Lucky buyers could buy from the shelf -- the factory usually had a stock of completed engines of the widest gauge ready, however any other gauge could be provided on order.
One such engine, made to order, was Peckett & Sons works number 1029, built in 1904, which made its way to the Ohlssons Brewery at Mariendahl (Newlands) near Cape Town.
One of the key figures in the story of Newlands, and in the annals of South African beer manufacturing history, was Norwegian Anders Ohlsson, who sailed for Africa, aged 23, in 1864. Initially, he imported Swedish goods and timbers, and developed an extensive trade network and a solid business empire. Then he turned to brewing, basing himself at Newlands with the Ohlssons Brewery, where he produced Lion Lager.
Engine Type: 0-4-0ST (Saddle Tank)
When I visited on 17 September 2008 the Peckett locomotive was standing under a roof and well protected from rainy weather.
For many years the preserved locomotive was a landmark display at the entrance gate to the SAB Ohlssons Brewery in Newlands.
The Brewery had sidings on the west side of the SAR Cape Town-Simonstown line in Newlands. This photo shows part of the new maltings building erected in 1903 and the Peckett #1029 which was acquired by Ohlssons in 1904.
This 1920 Mariendahl photo shows the locomotive with a number of lorries used by the Ohlssons Brewery.
compare the pictures above and below:
This picture comes from a 1938 catalog of Peckett & Sons showing some of their locomotives. Engine #1029 in Newlands appears to be from this Class "959" locomotive. Obviously "959" merely referred to the works number of the first engine made to this specific design.
The locomotive does not seem to be a modified "Yorktown Class" as stated in Middleton & Williams 1991 - it appears that this class was created later around 1910.
Currently the tool boxes for class 959 as shown in the catalog, at the front of the loco, are missing on #1029, but the archives photo at the malt building above, shows that these boxes were fitted initially.
Details for Class "959" were:
Cylinders, 8-in. diameter x 12-in. stroke; Wheels, 2-ft. 3-in. diameter; Wheel Base, 4-ft. 6-in. ; Weight in full-working order, 12 tons. Gauge, 2-ft. 6-in. to 4-ft. 8.5-in. Tractive force, 3,870-lbs.
Working boiler pressure was 160-lbs psi.
The locomotive has a hand screw brake - as fitted in #1029.
The locomotive is well kept and painted in Brunswick Green livery complete with lining out.
detail of 8" cylinder
a peek inside the cab
Directions to the locomotive in NEWLANDS, Cape Town.
The locomotive is open to the public. Should you wish to view the engine, you should visit during business hours when the offices and visitor reception are open. Do not depend on the entrance gate security personnel to know about the engine - they are outsourced services. You may ask directions at reception or discover the engine behind the old malt house (also a national monument).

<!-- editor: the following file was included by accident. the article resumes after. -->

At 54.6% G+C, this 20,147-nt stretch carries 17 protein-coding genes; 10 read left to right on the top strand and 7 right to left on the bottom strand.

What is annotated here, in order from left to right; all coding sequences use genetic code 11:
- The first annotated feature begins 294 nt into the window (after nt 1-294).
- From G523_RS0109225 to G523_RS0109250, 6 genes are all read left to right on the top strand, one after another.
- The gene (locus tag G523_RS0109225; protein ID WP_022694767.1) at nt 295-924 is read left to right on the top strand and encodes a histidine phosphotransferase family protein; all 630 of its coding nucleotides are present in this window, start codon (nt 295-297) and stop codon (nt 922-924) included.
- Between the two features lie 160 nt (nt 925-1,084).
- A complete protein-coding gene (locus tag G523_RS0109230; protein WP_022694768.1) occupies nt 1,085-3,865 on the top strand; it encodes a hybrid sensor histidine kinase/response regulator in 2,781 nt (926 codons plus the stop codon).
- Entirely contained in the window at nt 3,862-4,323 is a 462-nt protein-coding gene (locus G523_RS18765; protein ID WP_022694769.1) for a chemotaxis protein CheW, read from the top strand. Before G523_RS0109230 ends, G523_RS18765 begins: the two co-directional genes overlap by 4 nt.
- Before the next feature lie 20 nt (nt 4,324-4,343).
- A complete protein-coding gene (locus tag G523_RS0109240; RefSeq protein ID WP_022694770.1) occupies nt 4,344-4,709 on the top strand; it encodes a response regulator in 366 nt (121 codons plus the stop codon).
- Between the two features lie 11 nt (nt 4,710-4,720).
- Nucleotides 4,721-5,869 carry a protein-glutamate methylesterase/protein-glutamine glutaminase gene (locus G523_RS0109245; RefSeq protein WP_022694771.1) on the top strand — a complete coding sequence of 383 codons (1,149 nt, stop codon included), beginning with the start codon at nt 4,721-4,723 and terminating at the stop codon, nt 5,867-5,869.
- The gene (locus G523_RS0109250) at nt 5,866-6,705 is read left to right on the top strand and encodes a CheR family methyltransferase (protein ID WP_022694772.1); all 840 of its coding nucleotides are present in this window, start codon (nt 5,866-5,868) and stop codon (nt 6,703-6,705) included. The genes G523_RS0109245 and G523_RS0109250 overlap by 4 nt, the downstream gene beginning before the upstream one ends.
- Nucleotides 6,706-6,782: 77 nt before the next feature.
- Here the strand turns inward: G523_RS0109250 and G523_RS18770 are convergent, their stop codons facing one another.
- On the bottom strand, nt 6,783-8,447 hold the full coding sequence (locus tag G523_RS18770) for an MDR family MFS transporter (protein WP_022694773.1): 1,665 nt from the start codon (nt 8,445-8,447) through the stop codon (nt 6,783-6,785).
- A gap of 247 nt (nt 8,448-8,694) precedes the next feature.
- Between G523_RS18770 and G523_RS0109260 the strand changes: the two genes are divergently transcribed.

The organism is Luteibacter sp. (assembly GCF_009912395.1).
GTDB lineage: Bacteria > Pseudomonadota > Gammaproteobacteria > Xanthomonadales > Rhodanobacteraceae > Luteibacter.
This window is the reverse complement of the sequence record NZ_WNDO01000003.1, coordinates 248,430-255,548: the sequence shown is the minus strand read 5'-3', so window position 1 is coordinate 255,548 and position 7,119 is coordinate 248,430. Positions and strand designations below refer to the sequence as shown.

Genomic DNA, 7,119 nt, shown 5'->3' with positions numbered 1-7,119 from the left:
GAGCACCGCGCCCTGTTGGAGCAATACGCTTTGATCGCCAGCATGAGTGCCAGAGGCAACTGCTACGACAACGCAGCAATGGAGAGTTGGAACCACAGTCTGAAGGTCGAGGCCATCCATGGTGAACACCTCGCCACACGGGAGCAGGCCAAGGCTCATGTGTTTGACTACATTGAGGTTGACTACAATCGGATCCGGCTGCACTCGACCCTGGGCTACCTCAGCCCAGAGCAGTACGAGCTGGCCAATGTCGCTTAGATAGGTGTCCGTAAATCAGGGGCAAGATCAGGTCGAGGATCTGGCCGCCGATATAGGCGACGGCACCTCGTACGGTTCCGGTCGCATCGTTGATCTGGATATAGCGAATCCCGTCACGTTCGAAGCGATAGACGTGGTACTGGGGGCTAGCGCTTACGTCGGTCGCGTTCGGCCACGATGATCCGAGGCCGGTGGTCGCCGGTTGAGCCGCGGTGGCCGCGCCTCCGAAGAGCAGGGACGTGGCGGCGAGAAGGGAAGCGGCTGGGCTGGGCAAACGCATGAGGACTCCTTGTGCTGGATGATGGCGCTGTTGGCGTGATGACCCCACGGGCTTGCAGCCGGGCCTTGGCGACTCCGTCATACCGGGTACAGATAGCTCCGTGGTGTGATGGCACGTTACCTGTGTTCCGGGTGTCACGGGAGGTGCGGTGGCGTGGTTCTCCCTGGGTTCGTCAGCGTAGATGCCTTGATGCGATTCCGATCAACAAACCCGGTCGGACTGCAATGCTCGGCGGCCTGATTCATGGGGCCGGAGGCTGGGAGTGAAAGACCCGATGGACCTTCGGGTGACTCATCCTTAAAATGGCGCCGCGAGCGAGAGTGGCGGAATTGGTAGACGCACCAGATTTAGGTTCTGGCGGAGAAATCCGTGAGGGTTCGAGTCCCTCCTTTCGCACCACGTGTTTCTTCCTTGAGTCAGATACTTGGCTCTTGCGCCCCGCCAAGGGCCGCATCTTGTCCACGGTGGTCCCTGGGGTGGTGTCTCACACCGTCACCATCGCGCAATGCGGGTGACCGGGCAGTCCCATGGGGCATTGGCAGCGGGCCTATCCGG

Peckett and Sons
The company began trading in 1864 at the Atlas Engine Works, St. George, Bristol, as Fox, Walker and Company, building four and six-coupled saddle tank engines for industrial use. They also built stationary engines and pioneered steam tramcars, the first being tested in Bristol in 1877.
Much of their output was exported. Between 1862 and 1900 they had built over 400 locomotives, when they were taken over by Thomas Peckett in 1880 becoming Peckett and Sons, Atlas Engine Works, Bristol. The company acquired limited liability some years later.
The company continued producing a variety of small industrial and shunting engines at their factory located between Fishponds and Kingswood. They became specialists in the field, with very precise specifications and standardization of parts. The largest engine was an 0-8-0 built in 1931 for the Christmas Island Phosphate Company.
During the two World Wars, the works were especially busy, but by 1950 trade had largely dried up and, although in 1956 an attempt had been made to enter the diesel-mechanical market, the last steam engine was produced in 1958 and the company was taken over by Reed Crane & Hoist Co Ltd on 23 October 1961, which itself later went into liquidation.
Despite hard work and poor maintenance, the engines were long-lasting. Many Peckett locomotives survive working on today's heritage railways.
(1) Peckett & Sons Ltd Bristol - Locomotive Engineers
(2) Peckett and Sons - Wikipedia, the free encyclopedia
(3) Jan Ford's World: 'Peckett' locomotives
(4) Industrial Locomotives of South Africa 1991 - John Middleton & Huw Williams
(5) South African Breweries - Wikipedia, the free encyclopedia